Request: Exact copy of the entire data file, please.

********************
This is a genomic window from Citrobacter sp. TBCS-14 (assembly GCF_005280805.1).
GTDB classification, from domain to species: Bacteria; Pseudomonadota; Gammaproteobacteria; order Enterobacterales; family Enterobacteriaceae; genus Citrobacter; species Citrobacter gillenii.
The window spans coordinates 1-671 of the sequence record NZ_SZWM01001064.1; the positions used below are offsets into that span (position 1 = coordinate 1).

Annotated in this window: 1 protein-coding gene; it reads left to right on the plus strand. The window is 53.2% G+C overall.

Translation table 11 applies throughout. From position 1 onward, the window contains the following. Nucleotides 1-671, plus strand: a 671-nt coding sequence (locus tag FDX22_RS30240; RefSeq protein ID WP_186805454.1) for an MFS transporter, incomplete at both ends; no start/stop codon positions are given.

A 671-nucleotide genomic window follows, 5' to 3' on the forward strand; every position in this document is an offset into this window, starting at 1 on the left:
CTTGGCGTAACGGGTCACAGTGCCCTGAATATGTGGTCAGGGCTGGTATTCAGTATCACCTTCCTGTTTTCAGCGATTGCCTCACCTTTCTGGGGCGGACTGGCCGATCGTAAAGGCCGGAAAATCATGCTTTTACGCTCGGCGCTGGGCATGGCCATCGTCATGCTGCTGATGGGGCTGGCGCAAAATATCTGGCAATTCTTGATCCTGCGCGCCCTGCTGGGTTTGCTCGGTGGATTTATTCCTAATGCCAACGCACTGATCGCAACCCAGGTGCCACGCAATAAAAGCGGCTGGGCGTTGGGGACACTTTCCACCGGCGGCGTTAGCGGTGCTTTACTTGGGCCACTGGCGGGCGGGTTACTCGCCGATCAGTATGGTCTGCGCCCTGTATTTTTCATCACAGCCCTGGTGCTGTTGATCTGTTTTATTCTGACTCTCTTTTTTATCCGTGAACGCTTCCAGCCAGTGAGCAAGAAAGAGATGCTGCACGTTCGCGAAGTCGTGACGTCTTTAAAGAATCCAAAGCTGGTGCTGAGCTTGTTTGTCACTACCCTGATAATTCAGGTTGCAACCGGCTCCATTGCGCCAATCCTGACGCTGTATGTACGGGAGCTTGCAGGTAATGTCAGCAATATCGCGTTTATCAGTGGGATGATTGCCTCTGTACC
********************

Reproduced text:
This is a genomic window from Citrobacter sp. TBCS-14 (assembly GCF_005280805.1).
GTDB classification, from domain to species: Bacteria; Pseudomonadota; Gammaproteobacteria; order Enterobacterales; family Enterobacteriaceae; genus Citrobacter; species Citrobacter gillenii.
The window spans coordinates 1-671 of the sequence record NZ_SZWM01001064.1; the positions used below are offsets into that span (position 1 = coordinate 1).

Annotated in this window: 1 protein-coding gene; it reads left to right on the plus strand. The window is 53.2% G+C overall.

Translation table 11 applies throughout. From position 1 onward, the window contains the following. Nucleotides 1-671, plus strand: a 671-nt coding sequence (locus tag FDX22_RS30240; RefSeq protein ID WP_186805454.1) for an MFS transporter, incomplete at both ends; no start/stop codon positions are given.

A 671-nucleotide genomic window follows, 5' to 3' on the forward strand; every position in this document is an offset into this window, starting at 1 on the left:
CTTGGCGTAACGGGTCACAGTGCCCTGAATATGTGGTCAGGGCTGGTATTCAGTATCACCTTCCTGTTTTCAGCGATTGCCTCACCTTTCTGGGGCGGACTGGCCGATCGTAAAGGCCGGAAAATCATGCTTTTACGCTCGGCGCTGGGCATGGCCATCGTCATGCTGCTGATGGGGCTGGCGCAAAATATCTGGCAATTCTTGATCCTGCGCGCCCTGCTGGGTTTGCTCGGTGGATTTATTCCTAATGCCAACGCACTGATCGCAACCCAGGTGCCACGCAATAAAAGCGGCTGGGCGTTGGGGACACTTTCCACCGGCGGCGTTAGCGGTGCTTTACTTGGGCCACTGGCGGGCGGGTTACTCGCCGATCAGTATGGTCTGCGCCCTGTATTTTTCATCACAGCCCTGGTGCTGTTGATCTGTTTTATTCTGACTCTCTTTTTTATCCGTGAACGCTTCCAGCCAGTGAGCAAGAAAGAGATGCTGCACGTTCGCGAAGTCGTGACGTCTTTAAAGAATCCAAAGCTGGTGCTGAGCTTGTTTGTCACTACCCTGATAATTCAGGTTGCAACCGGCTCCATTGCGCCAATCCTGACGCTGTATGTACGGGAGCTTGCAGGTAATGTCAGCAATATCGCGTTTATCAGTGGGATGATTGCCTCTGTACC